Baylor quarterback Zach Smith hit 16 of 27 passes for 261 yards against West Virginia despite playing with stomach flu.

Staff photo — Jerry Larson

Though freshman Charlie Brewer gave Baylor a huge shot of energy last weekend, Matt Rhule is still leaning toward starting sophomore Zach Smith at quarterback against Texas in Saturday’s game at McLane Stadium.

Smith has started the last five games for the winless Bears, and hit 16 of 27 passes for 261 yards against West Virginia despite playing with stomach flu.

“I just think in these times Zach’s done too much,” Rhule said. “He led that comeback against Oklahoma, and I think it’s too quick to say ‘Charlie played great.’ Charlie needs to be ready to play, but I don’t want to have a quick trigger on our quarterback.”

With the Bears trailing the Mountaineers, 38-13, Rhule replaced Smith with Brewer late in the third quarter. Brewer showed the leadership that made him a state championship winning quarterback at Lake Travis last year as he hit eight of 13 passes for 109 yards and two touchdowns while running 10 times for 48 yards as the Bears scored 23 unanswered points.

Though West Virginia hung on for a 38-36 win when Brewer was sacked on a two-point conversion attempt with 17 seconds remaining, the young quarterback gave a lot of reasons why Rhule is excited about his future.

Rhule said he will likely have offensive packages ready for Brewer even if he doesn’t start. After burning his redshirt with a brief appearance on Sept. 30 against Kansas State, Brewer played in the final 11 minutes in a 59-16 loss to Oklahoma State on Oct. 14 before coming in at the end of the third quarter against West Virginia.

“There might have been smaller roles for Charlie, but we know he’s a gamer,” Rhule said. “We’ll probably have a package for Charlie ready to go. We were up all night working, and we’ll be working all day today, so we’ll see where that leads. I think the biggest thing is that this is such a hard defense to prepare for that you can’t be random with what you want to do. They’re so hard to attack schematically and talent-wise that we have to be really sharp in the way we decide to do it.”

While the Bears fell to 0-7 overall and 2-2 in the Big 12, the Longhorns dropped to 3-4 overall and 2-2 in conference play following last weekend’s 13-10 overtime loss to Oklahoma State in Austin.

Texas appeared on the verge of a win before freshman quarterback Sam Ehlinger threw an interception in the end zone. Ehlinger is questionable to play against Baylor with concussion-like symptoms. If he isn’t cleared, sophomore Shane Buechele will step at quarterback for the Longhorns.

Rhule indicated that Baylor won’t prepare for a specific Texas quarterback since Ehlinger’s status is uncertain.

“I think you just go in and prepare for UT’s offense,” Rhule said. “I don’t know if we’re in a position yet where we can focus on taking things away. We’re still just trying to eliminate the big passing plays. This week, for us, is much more about us and much less about them and the things that they do. We’ve just got to continue to get our guys ready on defense.”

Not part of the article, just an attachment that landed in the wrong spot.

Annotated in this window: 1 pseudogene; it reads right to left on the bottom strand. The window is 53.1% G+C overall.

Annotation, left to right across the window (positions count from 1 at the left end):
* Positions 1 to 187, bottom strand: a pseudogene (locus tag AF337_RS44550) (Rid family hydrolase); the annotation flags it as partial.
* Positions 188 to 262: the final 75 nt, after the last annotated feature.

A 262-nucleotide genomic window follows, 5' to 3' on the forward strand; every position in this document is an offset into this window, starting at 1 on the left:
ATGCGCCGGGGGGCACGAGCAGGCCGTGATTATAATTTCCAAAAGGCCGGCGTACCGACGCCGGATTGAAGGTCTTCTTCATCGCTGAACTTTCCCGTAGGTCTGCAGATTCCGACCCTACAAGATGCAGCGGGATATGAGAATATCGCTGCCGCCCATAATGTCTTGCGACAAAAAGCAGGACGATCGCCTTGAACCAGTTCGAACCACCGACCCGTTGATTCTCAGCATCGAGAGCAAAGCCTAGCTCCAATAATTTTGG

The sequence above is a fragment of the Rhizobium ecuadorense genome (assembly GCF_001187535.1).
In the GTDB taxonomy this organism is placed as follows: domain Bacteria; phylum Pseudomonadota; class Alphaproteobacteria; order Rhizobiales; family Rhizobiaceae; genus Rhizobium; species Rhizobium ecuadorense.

While Texas’ offense has been mediocre most of the season, the Longhorns’ defense has become one of the best in the Big 12. That was especially evident last weekend as Texas limited the powerful Oklahoma State offense to 428 yards and one touchdown and two field goals.

“They have great players, and I think (Texas defensive coordinator) Todd Orlando does a good job of taking away what you do well and attacking you in all areas,” Rhule said. “You have to be ready for the blitz. They’re number one in the conference right now on third down. They get off the field better than anybody.”

Establishing a better running game will be a key for the Bears to take the pressure off Smith or Brewer. The Bears rank eighth in the Big 12 in rushing with 134 yards per game while Texas’ rush defense ranks third by allowing 120.9 yards per game and 3.4 yards per carry.

“They have a tremendous defensive line,” Rhule said. “Their nose tackle, Poona Ford, is as good as we’ve seen. We’ve faced a lot of really good D-lines, but when you watch these guys, you see their defensive talent everywhere. They’ve got six-foot-one corners that can run. They’ve got real skill.”

With freshman receiver R.J. Sneed going down with a broken leg against West Virginia, the Bears now have two key receivers out for the season. Junior Chris Platt suffered a knee injury in the fourth game against Oklahoma.

“Well, my heart aches for R.J.” Rhule said. “There’s not a better kid or a better family, and when you break your leg, that’s a painful one. That’s a surgical answer. R.J. is built from the right cloth and he will come back.”

While the Bears hope they can build off last week’s fourth-quarter rally, Rhule would like to replicate the starts they’ve had in the last two games without the lulls in the middle.

“I think the thing I’m excited about is the last two first quarters,” Rhule said. “We’ve come out and we’ve been ready to play, and we’ve been more ready than we had previously. It’s just that in the second quarter and at the end of the half we got a little tired. You’re hopeful that the players begin to recognize the mindset that was present in the fourth quarter. We just need to have that mindset the whole game.”

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